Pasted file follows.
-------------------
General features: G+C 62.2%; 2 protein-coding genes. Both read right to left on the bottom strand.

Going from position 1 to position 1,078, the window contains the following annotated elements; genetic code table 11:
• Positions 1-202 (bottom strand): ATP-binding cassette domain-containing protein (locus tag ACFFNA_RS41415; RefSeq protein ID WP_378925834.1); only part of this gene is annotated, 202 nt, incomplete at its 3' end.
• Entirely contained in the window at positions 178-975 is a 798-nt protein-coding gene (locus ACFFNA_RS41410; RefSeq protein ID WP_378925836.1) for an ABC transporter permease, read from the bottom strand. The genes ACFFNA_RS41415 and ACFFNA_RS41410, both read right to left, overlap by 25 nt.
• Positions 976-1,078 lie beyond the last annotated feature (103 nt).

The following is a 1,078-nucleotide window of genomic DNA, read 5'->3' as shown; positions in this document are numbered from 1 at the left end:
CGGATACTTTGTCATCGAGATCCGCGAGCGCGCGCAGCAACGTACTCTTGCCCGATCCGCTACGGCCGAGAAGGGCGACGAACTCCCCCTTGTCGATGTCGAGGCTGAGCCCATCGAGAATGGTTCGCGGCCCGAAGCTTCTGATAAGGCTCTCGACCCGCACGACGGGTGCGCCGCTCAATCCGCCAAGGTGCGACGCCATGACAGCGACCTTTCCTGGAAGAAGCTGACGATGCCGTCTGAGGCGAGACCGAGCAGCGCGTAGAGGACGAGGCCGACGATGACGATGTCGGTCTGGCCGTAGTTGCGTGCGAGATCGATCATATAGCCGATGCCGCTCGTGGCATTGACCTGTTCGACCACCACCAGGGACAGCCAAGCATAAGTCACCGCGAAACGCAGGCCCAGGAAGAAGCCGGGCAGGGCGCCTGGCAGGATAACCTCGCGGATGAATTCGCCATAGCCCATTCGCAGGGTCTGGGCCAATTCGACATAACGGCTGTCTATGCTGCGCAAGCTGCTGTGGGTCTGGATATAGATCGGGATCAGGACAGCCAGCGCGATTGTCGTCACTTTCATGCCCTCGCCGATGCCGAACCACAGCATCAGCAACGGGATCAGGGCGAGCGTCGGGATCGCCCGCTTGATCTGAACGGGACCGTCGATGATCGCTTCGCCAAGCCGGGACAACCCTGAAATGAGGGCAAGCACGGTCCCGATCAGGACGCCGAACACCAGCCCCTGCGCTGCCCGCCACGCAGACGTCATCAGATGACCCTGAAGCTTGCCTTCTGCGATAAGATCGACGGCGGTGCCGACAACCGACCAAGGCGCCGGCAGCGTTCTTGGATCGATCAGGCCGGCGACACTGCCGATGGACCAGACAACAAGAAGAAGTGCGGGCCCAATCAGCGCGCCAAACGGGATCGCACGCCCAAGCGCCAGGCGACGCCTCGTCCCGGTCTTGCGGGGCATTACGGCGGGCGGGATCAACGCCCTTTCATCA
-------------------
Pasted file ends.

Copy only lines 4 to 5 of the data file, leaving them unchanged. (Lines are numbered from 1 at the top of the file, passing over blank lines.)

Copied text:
• Entirely contained in the window at positions 178-975 is a 798-nt protein-coding gene (locus ACFFNA_RS41410; RefSeq protein ID WP_378925836.1) for an ABC transporter permease, read from the bottom strand. The genes ACFFNA_RS41415 and ACFFNA_RS41410, both read right to left, overlap by 25 nt.
• Positions 976-1,078 lie beyond the last annotated feature (103 nt).